The three-dimensional morphology of simulated and observed convective storms over southern England
Stein, T. H. M., Hogan, R. J., Hanley, K. E., Nicol, J. C., Lean, H. W., Plant, R. S., Clark, P. A. and Halliwell, C. E. (2014) The three-dimensional morphology of simulated and observed convective storms over southern England. Monthly Weather Review, 142 (9). pp. 3264-3283. ISSN 1520-0493
Full text not archived in this repository.
To link to this item DOI: 10.1175/MWR-D-13-00372.1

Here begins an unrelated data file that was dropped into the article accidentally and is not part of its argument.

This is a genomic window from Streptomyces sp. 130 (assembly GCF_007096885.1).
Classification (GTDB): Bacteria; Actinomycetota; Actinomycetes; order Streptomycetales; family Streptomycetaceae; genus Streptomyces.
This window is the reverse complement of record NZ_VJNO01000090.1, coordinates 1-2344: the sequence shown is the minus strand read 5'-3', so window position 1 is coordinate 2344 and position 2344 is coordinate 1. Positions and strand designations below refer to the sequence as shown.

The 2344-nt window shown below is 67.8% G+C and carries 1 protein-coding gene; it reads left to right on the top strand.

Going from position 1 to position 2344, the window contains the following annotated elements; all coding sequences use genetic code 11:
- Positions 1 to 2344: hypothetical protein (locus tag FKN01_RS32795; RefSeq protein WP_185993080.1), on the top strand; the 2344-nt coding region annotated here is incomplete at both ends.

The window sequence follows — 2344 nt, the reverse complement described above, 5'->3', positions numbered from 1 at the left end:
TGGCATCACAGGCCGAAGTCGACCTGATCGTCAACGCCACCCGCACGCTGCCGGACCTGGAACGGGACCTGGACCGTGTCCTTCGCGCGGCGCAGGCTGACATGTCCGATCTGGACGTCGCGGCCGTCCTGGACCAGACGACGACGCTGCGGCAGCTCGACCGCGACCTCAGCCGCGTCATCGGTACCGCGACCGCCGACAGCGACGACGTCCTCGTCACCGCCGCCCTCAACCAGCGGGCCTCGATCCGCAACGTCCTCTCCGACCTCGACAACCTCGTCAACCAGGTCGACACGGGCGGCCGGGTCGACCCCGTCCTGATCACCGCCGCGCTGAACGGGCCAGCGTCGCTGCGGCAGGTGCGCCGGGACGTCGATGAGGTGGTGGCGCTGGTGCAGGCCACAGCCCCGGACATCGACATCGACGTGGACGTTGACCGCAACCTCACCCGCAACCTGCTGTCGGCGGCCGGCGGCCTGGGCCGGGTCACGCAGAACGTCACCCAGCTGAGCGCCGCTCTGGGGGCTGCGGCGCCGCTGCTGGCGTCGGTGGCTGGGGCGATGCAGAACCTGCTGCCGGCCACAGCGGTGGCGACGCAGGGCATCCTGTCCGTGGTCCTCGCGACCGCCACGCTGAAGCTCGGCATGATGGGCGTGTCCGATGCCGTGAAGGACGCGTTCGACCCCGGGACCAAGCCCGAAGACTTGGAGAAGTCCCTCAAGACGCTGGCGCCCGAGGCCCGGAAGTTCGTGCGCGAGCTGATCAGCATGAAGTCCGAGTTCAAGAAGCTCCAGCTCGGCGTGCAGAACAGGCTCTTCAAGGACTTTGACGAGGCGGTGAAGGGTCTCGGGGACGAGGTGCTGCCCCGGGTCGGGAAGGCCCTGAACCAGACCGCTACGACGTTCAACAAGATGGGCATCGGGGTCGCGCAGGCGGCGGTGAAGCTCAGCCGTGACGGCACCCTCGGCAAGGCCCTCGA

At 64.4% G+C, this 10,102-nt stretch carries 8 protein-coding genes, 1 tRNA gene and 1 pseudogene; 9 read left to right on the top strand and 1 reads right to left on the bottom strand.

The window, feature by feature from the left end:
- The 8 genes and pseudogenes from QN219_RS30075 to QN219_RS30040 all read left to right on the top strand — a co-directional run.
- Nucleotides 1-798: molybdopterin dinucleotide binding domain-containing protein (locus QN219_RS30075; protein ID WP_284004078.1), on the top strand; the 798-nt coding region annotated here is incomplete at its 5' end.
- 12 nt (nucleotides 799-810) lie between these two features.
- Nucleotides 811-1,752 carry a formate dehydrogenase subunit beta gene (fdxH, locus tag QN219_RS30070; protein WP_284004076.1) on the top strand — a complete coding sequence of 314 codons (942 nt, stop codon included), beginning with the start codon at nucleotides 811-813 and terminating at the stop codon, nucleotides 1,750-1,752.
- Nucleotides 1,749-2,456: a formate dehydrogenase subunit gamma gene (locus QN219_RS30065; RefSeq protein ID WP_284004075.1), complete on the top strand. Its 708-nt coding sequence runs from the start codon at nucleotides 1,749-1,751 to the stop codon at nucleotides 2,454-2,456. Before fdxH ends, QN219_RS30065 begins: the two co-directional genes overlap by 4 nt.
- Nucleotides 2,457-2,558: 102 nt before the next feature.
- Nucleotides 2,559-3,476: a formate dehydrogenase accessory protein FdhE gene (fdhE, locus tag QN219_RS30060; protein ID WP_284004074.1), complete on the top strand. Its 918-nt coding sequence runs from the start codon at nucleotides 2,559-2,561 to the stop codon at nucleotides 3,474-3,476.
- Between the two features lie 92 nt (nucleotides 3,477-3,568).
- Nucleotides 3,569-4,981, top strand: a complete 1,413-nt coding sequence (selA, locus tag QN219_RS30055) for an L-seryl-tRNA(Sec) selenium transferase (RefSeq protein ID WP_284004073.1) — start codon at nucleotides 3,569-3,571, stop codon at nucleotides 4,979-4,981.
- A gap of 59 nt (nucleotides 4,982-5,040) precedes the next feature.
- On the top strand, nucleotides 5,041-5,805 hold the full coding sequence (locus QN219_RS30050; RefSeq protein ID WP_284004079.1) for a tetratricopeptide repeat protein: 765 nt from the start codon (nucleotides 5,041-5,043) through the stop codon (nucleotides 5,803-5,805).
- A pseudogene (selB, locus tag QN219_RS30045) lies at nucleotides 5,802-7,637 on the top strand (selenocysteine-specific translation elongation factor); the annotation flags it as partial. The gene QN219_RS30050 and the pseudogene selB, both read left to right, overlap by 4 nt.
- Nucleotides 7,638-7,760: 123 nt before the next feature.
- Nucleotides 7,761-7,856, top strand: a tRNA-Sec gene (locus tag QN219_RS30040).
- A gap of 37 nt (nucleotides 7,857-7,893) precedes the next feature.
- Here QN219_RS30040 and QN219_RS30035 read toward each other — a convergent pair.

A set of high-resolution radar observations of convective storms has been collected to evaluate such storms in the UK Met Office Unified Model during the DYMECS project (Dynamical and Microphysical Evolution of Convective Storms). The 3-GHz Chilbolton Advanced Meteorological Radar was set up with a scan-scheduling algorithm to automatically track convective storms identified in real-time from the operational rainfall radar network. More than 1,000 storm observations gathered over fifteen days in 2011 and 2012 are used to evaluate the model under various synoptic conditions supporting convection. In terms of the detailed three-dimensional morphology, storms in the 1500-m grid-length simulations are shown to produce horizontal structures a factor 1.5–2 wider compared to radar observations. A set of nested model runs at grid lengths down to 100m show that the models converge in terms of storm width, but the storm structures in the simulations with the smallest grid lengths are too narrow and too intense compared to the radar observations. The modelled storms were surrounded by a region of drizzle without ice reflectivities above 0 dBZ aloft, which was related to the dominance of ice crystals and was improved by allowing only aggregates as an ice particle habit. Simulations with graupel outperformed the standard configuration for heavy-rain profiles, but the storm structures were a factor 2 too wide and the convective cores 2 km too deep.